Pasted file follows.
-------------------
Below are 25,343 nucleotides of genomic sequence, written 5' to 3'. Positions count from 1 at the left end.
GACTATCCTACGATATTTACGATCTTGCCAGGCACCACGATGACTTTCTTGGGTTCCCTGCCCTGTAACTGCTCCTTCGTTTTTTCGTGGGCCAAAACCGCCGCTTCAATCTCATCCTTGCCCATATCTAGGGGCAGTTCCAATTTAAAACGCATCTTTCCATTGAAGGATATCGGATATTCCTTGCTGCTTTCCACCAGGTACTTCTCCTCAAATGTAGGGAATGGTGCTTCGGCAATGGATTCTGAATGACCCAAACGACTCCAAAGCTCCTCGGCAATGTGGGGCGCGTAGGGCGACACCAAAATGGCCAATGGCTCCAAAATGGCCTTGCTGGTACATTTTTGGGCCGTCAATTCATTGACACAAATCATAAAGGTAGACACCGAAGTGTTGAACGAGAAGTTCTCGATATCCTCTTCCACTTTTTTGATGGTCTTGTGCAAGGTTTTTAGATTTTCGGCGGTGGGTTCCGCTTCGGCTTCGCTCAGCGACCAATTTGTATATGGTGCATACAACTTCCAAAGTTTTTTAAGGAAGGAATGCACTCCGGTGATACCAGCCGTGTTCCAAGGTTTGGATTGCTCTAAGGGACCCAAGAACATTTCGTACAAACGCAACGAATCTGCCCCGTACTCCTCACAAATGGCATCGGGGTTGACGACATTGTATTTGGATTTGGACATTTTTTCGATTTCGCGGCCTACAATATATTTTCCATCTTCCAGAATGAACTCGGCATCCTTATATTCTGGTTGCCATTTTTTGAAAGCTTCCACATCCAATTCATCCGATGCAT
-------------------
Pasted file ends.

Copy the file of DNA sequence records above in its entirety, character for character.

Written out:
Below are 25,343 nucleotides of genomic sequence, written 5' to 3'. Positions count from 1 at the left end.
GACTATCCTACGATATTTACGATCTTGCCAGGCACCACGATGACTTTCTTGGGTTCCCTGCCCTGTAACTGCTCCTTCGTTTTTTCGTGGGCCAAAACCGCCGCTTCAATCTCATCCTTGCCCATATCTAGGGGCAGTTCCAATTTAAAACGCATCTTTCCATTGAAGGATATCGGATATTCCTTGCTGCTTTCCACCAGGTACTTCTCCTCAAATGTAGGGAATGGTGCTTCGGCAATGGATTCTGAATGACCCAAACGACTCCAAAGCTCCTCGGCAATGTGGGGCGCGTAGGGCGACACCAAAATGGCCAATGGCTCCAAAATGGCCTTGCTGGTACATTTTTGGGCCGTCAATTCATTGACACAAATCATAAAGGTAGACACCGAAGTGTTGAACGAGAAGTTCTCGATATCCTCTTCCACTTTTTTGATGGTCTTGTGCAAGGTTTTTAGATTTTCGGCGGTGGGTTCCGCTTCGGCTTCGCTCAGCGACCAATTTGTATATGGTGCATACAACTTCCAAAGTTTTTTAAGGAAGGAATGCACTCCGGTGATACCAGCCGTGTTCCAAGGTTTGGATTGCTCTAAGGGACCCAAGAACATTTCGTACAAACGCAACGAATCTGCCCCGTACTCCTCACAAATGGCATCGGGGTTGACGACATTGTATTTGGATTTGGACATTTTTTCGATTTCGCGGCCTACAATATATTTTCCATCTTCCAGAATGAACTCGGCATCCTTATATTCTGGTTGCCATTTTTTGAAAGCTTCCACATCCAATTCATCCGATGCAT